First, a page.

“I look at the people in the pool and get a feeling akin to the bends: The pressure of so many lives in a patch of blue just 150ft by 75. Their loves and losses.” Outdoor Swimming Society, April 17
A wild patience has carried me this far / as if I had to bring to shore / a boat with a spasmodic outboard motor (‘Integrity’ by Adrienne Rich)
Throughout the Pells Pool 2016 and 2017 seasons, I did regular laps of longhand on paper scrolls the length of the pool (50 yards/150 feet). The work moved between: memory and desire; the here and now; commonplace passages collected for motivation or courage; things seen and told.
To reach a mile of longhand I had to complete 35 laps/lines over five scrolls: the equivalent of a novel, some 100,000 words.
Two scrolls were completed within the 2016 season. Another was done through winter and spring (as fishermen spend shore-leave mending their nets). The fourth was written poolside in the Pells 2017 season, with the mile completed beside Lake Geneva as a resident at the Jan Michalski Foundation for Writing and Literature.
As with swum laps of the pool, I only became capable of this length, this endurance, through regular, daily practice, and by paying no mind to how I felt about this: the boredom, my discomfort. I showed up, simply, and let the practice teach me. Played a confidence trick on myself.
“Moving, subtle, lucid” Robert Macfarlane, author of The Wild Places
“Elegant, humble.” Dr Martin Shaw, mythologist and story-teller
“One can feel the sense of self-sufficiency” Jenny Landreth, Swell
Freedom. It isn’t once, to walk out / under the Milky Way, feeling the rivers / of light, the fields of dark — / freedom is daily, prose-bound, routine / remembering. Putting together, inch by inch / the starry worlds / From all the lost collections. (‘For Memory’ by Adrienne Rich)
I did my work in silence on the edges of the day, but visitors to Pells Pool were warmly invited to keep me company in my labour, and in any way that felt interesting for them to do. Some chose to share my silent time and the noises that came to us. Other talked and I listened: What they said then went into the work itself. Tell me, I asked: When did you feel most wild and free? In body? Your mind? When did you last write at length? Did you ever? For whom? How does it feel – you, in your swim-clothes, out of doors, with a pen, in this communal here and now? And I had books beside me: With these too, swimmers were welcome to sit and be quiet – or read to me.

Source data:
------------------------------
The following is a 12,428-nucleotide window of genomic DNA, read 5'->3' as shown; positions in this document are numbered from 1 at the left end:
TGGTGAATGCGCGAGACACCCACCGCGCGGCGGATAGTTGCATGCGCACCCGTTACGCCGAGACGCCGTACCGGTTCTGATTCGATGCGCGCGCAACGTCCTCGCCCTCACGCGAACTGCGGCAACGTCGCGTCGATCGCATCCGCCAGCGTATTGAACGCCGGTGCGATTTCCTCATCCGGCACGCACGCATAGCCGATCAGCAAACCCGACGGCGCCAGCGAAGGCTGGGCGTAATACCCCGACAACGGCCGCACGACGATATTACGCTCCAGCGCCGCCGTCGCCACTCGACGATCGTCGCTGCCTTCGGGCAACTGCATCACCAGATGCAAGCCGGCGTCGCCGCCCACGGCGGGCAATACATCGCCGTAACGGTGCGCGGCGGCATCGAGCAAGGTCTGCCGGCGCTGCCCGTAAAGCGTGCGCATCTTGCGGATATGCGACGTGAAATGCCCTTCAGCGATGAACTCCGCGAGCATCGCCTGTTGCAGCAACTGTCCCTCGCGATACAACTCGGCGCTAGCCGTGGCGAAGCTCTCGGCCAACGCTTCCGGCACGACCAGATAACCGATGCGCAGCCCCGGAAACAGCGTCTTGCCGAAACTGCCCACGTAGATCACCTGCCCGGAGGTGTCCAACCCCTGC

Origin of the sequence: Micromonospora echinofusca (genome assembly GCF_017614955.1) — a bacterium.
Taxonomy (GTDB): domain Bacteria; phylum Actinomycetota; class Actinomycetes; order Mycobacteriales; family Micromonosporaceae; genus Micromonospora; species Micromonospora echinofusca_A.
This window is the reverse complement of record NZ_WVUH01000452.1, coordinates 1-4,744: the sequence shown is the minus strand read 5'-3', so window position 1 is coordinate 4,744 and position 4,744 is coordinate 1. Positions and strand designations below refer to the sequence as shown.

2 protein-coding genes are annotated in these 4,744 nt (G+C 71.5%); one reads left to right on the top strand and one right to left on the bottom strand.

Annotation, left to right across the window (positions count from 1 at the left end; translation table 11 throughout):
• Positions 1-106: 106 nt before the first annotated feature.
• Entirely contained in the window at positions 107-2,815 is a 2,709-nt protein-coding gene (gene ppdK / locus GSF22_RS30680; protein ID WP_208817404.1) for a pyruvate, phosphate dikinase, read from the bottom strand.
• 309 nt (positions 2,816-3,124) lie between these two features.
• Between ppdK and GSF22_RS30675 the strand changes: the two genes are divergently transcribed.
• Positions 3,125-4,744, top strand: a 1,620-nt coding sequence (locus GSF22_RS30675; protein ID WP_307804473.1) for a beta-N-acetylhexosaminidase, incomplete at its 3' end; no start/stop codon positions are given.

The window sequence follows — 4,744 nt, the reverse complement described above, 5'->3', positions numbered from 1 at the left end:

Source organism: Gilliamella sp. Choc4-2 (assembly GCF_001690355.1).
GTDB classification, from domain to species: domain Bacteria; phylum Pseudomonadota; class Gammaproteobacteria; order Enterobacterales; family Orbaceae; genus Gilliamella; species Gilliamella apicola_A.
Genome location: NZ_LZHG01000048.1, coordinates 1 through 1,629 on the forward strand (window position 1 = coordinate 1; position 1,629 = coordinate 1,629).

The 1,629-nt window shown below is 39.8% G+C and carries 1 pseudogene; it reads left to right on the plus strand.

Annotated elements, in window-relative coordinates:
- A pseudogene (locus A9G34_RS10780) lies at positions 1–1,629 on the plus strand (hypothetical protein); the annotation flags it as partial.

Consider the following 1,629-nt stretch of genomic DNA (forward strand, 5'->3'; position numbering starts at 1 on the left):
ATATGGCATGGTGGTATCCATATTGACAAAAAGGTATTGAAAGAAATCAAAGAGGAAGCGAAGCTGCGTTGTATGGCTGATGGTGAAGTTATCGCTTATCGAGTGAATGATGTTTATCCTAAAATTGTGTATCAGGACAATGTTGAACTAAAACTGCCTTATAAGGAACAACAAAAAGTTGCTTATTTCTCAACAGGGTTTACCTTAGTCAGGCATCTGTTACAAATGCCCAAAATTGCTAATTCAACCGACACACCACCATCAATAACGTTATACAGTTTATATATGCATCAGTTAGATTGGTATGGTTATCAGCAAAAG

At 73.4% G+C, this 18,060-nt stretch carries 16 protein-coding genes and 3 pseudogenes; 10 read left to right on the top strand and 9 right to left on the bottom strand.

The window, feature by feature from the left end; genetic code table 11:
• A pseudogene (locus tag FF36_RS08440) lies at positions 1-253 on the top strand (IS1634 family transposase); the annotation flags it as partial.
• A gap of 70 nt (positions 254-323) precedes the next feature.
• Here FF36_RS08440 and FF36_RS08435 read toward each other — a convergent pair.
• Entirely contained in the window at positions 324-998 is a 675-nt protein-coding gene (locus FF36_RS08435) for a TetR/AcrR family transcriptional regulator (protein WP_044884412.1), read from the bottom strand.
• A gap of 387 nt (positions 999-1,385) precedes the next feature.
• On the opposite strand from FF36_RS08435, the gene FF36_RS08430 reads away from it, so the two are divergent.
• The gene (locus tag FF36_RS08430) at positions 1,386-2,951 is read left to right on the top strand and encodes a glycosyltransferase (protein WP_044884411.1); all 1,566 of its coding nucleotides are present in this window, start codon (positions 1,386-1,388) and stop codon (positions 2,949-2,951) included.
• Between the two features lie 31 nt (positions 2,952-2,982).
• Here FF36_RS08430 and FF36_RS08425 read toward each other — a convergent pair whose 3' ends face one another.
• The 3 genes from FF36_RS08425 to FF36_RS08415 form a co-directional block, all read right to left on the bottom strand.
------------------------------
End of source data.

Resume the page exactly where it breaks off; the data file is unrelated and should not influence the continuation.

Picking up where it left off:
“The scrolls are a thing of beauty.”
“Moved by Tanya’s readings from #WildPatience scrolls and by them as physical objects, in/of time/place. Quietly inspirational.”
Most men lead lives of quiet desperation and go to the grave with the song still in them. (Thoreau)
Following a sudden near-death experience a decade ago, I began a slow journey: To live in my skin more vividly and to use my own end-of-life perspective — and a wide and deep reading got from long training in English Literature — to help others give voice to their song, their story.
I began first by working in a self-created role as a life-story scribe for my local hospice. At bedsides and in clients’ homes, I would arrive a stranger and leave charged with what mattered most to people as they prepared to die: Letters to family; stories of childhood memories; books read aloud and recorded to leave for their children; notes made on photos and other personal items they would be leaving behind.
My writing life developed out of this work (and my counter-balancing laps of Pells Pool during the same period) into themes which are unashamedly close and local: Stewardship, husbandry, neighbourliness, soul-tending. My first published piece — There Are No Unsacred Places — told the story of how I spent a year painting the railings that run beside my long street as a response to an act of vandalism.
In short, I write about place, about routine, about rootedness — things to be treasured in a time when so many thousands are being torn from these — and this is reflected in my physical practice: I am humble, down low. I write largely out of doors, close to the ground. I look up to the world.
During my two-season residency at Pells Pool, I extended these ideas — risking tension with others who were made uncomfortable by them. I invited pool-goers to join me in my routines and, in so doing, to think about their own.
“It was the simplicity of your presentation that profoundly affected me.”
What I wrote was hidden from me during the day, as each arms’ width section filled was immediately rolled away to the left to release more blank paper from the right. But each evening (feeling myself a modern version of Penelope, that most patient of women, unpicking what she weaves) I unwound the scroll to transcribe the material.
In this way, I built up a land-locked, schoolrun-bounded version of an explorer’s logbook (like so many people who live a routine life in a country with mild climate, I read over and again the journals of Scott and other explorers of harsh terrain: the scrolls were my way of feeling a distant kinship with their tough and tenacious habits of mind).
First extracts from the Scrolls are available at the University of Sussex REFRAME/Lifewriting site.
Some comments from those who encountered the work…